The band named themselves after the Harry Dean Stanton character Travis Henderson from the film Paris, Texas (Wim Wenders, 1984).

Travis have twice been awarded best band at the BRIT Awards, and are often credited for having paved the way for bands such as Coldplay and Keane (Coldplay’s Chris Martin has called himself “a poor man’s Fran Healy”, while saying that Travis “invented” Coldplay “and lots of others”).

The band won a talent contest organised by the Music in Scotland Trust, who promised £2,000 so that Travis could deal-hunt at a new music seminar in New York. Two weeks before they were due to leave, however, the prize was instead given to the Music in Scotland Trust Directory. When sent a copy of the directory, the band noticed that it seemed to feature every single band in Scotland—except for them.
The band showed promise but had yet to evolve into a decent line-up capable of fulfilling it and spent several years treading water. According to their publisher Charlie Pinder: “They were a band that everyone in the A&R community knew about and would go and see every now and then. But they weren’t very good. They had quite good songs; Fran always did write good songs.” While on a visit to Scotland, American engineer and producer Niko Bolas, a long-time Neil Young and Rolling Stones associate, tuned into a Travis session on Radio Scotland, and heard something in the band’s music which instantly made him travel to Perth to see them. Healy: “He told us we were shit, took us in the studio for four days, and taught us how to play properly, like a band. He was ballsy, rude, and New York pushy. He didn’t believe my lyrics and told me to write what I believed in and not tell lies. He was Mary Poppins, he sorted us out.” The band recorded a five-song demo, which included the song All I Want to Do Is Rock.

With the sudden death of his grandfather, a grief-stricken Healy shut himself away, refusing to talk to anyone. Emerging a week later, and with a clear vision of where he now wanted Travis and their music to go, Healy dispensed with the band’s management and publicity agent. Having been repeatedly knocked back by the British record industry, the band couldn’t afford to stay around the country for another few years and so decided to move to New York, feeling that the U.S. might be more suited to their style of music. However, before leaving Healy told the band that they should send the demo to Charlie Pinder of Sony Music Publishing, who they had known for a few years and regularly sent songs to, saying: “If he’s not into it, then we’ll go.” Pinder was immediately impressed by the song All I Want to Do is Rock, which he felt was a dramatic change for the band: “It was harder, more exciting, sexy; all things that they never really were. They turned a corner.” After performing a secret gig for Pinder and his boss at Sony, Blair McDonald, they were signed to Sony Music Publishing. The immediate impact of what was a very secret deal was that the line-up was changed – keyboard player Geoff Martyn was removed, and the bassist, Geoff’s brother Chris, was replaced with Healy’s best friend Dougie Payne – and the band was moved to London, where they were given a rehearsal room and a house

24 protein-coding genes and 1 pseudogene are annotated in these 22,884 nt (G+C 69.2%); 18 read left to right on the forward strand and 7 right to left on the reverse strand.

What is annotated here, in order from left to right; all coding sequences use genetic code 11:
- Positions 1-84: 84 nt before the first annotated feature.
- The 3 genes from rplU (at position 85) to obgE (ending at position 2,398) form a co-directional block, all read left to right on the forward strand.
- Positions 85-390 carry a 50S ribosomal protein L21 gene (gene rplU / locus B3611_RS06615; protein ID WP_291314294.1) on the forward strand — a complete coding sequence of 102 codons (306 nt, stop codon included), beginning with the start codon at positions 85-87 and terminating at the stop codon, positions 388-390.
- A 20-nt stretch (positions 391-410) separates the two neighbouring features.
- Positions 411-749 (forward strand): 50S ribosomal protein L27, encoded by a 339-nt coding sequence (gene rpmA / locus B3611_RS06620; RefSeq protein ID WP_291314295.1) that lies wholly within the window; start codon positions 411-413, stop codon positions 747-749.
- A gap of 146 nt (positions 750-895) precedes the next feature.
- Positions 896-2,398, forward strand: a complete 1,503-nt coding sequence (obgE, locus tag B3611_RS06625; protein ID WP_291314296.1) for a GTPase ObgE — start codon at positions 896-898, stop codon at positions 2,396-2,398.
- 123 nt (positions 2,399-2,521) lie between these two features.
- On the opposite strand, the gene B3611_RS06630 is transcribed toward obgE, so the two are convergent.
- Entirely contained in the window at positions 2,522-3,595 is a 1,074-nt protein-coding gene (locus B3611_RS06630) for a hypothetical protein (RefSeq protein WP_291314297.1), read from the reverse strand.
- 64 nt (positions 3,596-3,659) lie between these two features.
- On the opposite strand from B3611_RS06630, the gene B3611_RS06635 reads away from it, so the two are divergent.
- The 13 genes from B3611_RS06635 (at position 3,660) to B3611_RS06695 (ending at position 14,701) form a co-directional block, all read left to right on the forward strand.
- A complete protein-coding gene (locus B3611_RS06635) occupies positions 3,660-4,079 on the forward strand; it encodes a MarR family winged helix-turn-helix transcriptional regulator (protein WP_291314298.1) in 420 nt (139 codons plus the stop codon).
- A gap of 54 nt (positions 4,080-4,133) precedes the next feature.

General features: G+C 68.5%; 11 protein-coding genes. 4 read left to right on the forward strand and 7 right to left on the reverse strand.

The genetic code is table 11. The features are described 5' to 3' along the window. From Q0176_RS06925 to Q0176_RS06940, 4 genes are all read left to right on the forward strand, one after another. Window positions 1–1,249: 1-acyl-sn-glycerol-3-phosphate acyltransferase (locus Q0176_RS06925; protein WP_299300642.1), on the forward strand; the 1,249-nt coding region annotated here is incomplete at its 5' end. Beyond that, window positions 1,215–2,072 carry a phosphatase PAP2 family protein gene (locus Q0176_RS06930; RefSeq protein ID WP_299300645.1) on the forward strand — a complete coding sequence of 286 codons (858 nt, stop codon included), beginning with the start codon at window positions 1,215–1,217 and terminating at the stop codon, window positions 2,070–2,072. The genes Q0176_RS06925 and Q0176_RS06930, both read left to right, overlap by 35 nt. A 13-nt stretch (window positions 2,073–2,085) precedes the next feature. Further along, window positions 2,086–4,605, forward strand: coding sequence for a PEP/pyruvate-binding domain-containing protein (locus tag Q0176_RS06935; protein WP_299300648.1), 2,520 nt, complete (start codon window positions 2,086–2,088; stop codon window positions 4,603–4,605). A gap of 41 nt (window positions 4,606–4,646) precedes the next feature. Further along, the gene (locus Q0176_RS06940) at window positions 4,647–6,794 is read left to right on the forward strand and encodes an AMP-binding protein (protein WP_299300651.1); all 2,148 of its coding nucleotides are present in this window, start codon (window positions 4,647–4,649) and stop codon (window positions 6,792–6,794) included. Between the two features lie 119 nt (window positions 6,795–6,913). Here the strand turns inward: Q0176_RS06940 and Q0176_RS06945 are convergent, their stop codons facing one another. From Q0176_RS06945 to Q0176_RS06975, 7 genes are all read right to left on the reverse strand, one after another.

Produced by Steve Lillywhite of U2 fame, Travis’ first studio album, 1997’s Good Feeling, is a rockier, more upbeat record than the band’s others to date. Recorded at the legendary Bearsville Studios in Woodstock, New York, the place where Travis favourite The Band recorded, the album contained singles such as All I Want to Do Is Rock, U16 Girls, the Beatle’esque Tied to the 90s, Happy and More Than Us.

Kafka and Oasis in a Same Song

“You are at once both the quiet and the confusion of my heart; imagine my heartbeat when you are in this state.”

“Each of us has his own way of emerging from the underworld, mine is by writing. That’s why the only way I can keep going, if at all, is by writing, not through rest and sleep. I am far more likely to achieve peace of mind through writing than the capacity to write through peace.”

Franz Kafka
Letters to Felice



Every day I wake up and it’s Sunday
Whatever’s in my eye won’t go away
The radio is playing all the usual
And what’s a Wonderwall anyway

Because my inside is outside
My right side’s on the left side
‘Cause I’m writing to reach you now but
I might never reach you, only want to teach you
About you but that’s not you

It’s good to know that you are home for Christmas
It’s good to know that you are doing well
It’s good to know that you all know I’m hurting
It’s good to know I’m feeling not so well

Because my inside is outside
My right side’s on the left side
‘Cause I’m writing to reach you now but
I might never reach you, only want to teach you
About you but that’s not you
Do you know it’s true but that won’t do

Maybe then tomorrow will be Monday
And whatever’s in my eye should go away
But still the radio keeps playing all the usual
And what’s a Wonderwall anyway

Because my inside is outside
My right side’s on the left side
‘Cause I’m writing to reach you now but
I might never reach you, only want to teach you
About you but that’s not you
Do you know it’s true but that won’t do